While transition words help with the logical flow of an essay, teachers may want to hold off introducing transition words to students until after they have completed a first draft of their papers. Often, students become bogged down in minor repairs to their papers before they have adequately developed their content. Transitions can help student improve the readability and logical flow of their writing but not until they have something in place to improve.
Once students have a draft of their essays, introducing transition words through mini-lessons, small group work, or individual practice may help students understand the purpose of transition words.
For this activity, you will need:
- A list of transition words for students to reference
- A few paragraphs that have examples of transition words. The number of paragraphs needed will ultimately depend on how many time you want to complete the practice activity.
The paragraphs will need to be altered. One set will contain the original paragraphs; another set will contain the paragraph but with all of the transition words removed. A third set of papers will have blanks where the transition words should go.
In order for students to understand that transition words show relationships in their argument or logic, students need to see these words in action. A good way to begin any activity is to determine what the students already know about the topic. This can be done through a writing activity or through a whole class discussion.
Different ages of students will have different experiences with transition words. Some may have learned about them in the past or recognize them from previous readings. Once they access their previous memories, assuming they have any, then you can show them the definition of transition words and hand out the list of examples. Every student will need a list for reference during class and while they are trying to practice at home.
Provide students with a paragraph that contains no transition words and have them read it silently. Then, either the teacher or a student should read it out loud. Discussion on this paragraph will include what the students think about the writing, whether it is clear, if they feel anything is missing, or other such follow up questions.
Opinions will certainly vary from some students recognizing that the transitions are missing to some students feeling that the paragraph is fine just as it is. Since transition words help a paragraph flow better and help the reader follow along, they are helpful words but not absolutely necessary. Hopefully after the next two activities, students will recognize that transition words make good writing better.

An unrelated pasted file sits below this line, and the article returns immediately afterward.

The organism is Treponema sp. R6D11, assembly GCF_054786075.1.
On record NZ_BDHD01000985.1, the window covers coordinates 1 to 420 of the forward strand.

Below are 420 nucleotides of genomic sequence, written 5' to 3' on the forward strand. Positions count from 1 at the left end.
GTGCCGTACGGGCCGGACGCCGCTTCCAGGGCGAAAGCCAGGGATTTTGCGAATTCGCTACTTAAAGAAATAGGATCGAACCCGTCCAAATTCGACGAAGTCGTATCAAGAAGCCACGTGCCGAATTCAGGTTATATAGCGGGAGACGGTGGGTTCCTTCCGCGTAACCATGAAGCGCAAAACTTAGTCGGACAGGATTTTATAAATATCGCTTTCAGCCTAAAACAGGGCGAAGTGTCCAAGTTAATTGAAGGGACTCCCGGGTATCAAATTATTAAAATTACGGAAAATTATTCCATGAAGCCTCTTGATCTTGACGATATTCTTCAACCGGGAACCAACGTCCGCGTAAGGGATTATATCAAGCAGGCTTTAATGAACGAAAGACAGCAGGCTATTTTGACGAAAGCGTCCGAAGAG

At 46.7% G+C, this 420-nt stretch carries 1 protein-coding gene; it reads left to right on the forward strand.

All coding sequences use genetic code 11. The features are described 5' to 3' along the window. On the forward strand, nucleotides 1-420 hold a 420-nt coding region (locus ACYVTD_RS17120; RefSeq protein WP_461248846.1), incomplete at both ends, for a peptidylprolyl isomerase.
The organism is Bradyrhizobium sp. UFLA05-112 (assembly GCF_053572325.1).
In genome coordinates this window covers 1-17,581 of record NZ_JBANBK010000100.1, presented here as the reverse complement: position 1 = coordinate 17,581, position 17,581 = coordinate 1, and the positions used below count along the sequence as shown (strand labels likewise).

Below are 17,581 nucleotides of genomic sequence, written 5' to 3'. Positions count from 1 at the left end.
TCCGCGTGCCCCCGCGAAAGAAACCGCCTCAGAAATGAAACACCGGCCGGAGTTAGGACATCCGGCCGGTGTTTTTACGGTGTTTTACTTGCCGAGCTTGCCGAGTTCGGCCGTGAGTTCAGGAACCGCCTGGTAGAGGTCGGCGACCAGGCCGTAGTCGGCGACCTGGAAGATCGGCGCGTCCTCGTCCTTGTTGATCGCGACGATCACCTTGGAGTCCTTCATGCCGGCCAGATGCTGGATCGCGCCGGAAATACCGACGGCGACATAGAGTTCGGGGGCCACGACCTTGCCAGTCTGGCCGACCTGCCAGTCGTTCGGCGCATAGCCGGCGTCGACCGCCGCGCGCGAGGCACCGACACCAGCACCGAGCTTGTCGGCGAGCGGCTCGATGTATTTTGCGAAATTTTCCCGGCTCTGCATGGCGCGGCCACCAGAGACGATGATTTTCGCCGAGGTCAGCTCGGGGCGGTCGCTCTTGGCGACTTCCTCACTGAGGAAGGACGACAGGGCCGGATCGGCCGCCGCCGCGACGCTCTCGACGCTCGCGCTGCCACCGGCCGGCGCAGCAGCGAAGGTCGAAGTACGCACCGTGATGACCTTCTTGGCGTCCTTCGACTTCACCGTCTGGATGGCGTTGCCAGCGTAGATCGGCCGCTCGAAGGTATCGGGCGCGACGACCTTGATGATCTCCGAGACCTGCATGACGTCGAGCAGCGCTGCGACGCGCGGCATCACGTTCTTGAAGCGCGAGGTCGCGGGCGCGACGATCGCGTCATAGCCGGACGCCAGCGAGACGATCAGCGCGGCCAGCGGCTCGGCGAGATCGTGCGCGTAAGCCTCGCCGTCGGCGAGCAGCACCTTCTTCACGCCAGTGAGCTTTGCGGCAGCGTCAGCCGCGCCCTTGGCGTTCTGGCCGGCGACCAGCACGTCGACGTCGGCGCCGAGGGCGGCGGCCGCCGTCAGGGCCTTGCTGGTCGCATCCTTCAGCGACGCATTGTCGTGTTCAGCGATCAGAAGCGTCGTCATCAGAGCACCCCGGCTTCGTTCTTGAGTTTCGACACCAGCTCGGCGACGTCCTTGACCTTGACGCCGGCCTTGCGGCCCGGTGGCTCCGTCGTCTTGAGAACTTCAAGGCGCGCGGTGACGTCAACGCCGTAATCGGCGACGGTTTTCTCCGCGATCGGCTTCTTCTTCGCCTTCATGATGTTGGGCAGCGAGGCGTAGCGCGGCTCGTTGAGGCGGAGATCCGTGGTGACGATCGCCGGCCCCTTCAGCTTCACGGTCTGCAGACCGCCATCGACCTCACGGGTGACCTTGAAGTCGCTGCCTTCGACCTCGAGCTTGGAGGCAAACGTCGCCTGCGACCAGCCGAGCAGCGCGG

Have students to complete the worksheet with the blanks where the transition words should be. Students can do this independently or in small groups of two or three. They should use the list of transition words provided earlier. Then, in a whole class discussion, note which transition words students chose for each blank. Point out which ones work and which ones might not work as well.
Since transition words are interchangeable, students will see that even though they have different answers, many different transition words will work in sentences and keep the same meaning.
Students can read the original paragraph to see how their transition word selection matches up with the original author of the paragraph.
After this activity, students may be ready to try this same activity on one of their own paragraphs from their papers. Or, this activity can be repeated with additional prewritten paragraphs using the same method outlined above.
Once these activities have been completed, students can now attempt to add transition words to their own paragraphs. Students may benefit from working in small groups of two or three when adding transitions to their paragraphs. Some may try to add too many; others may be hesitant to add any. Other students can provide immediate feedback as to what transition words might work. Also, helping others allows them to see their own essays in a new light.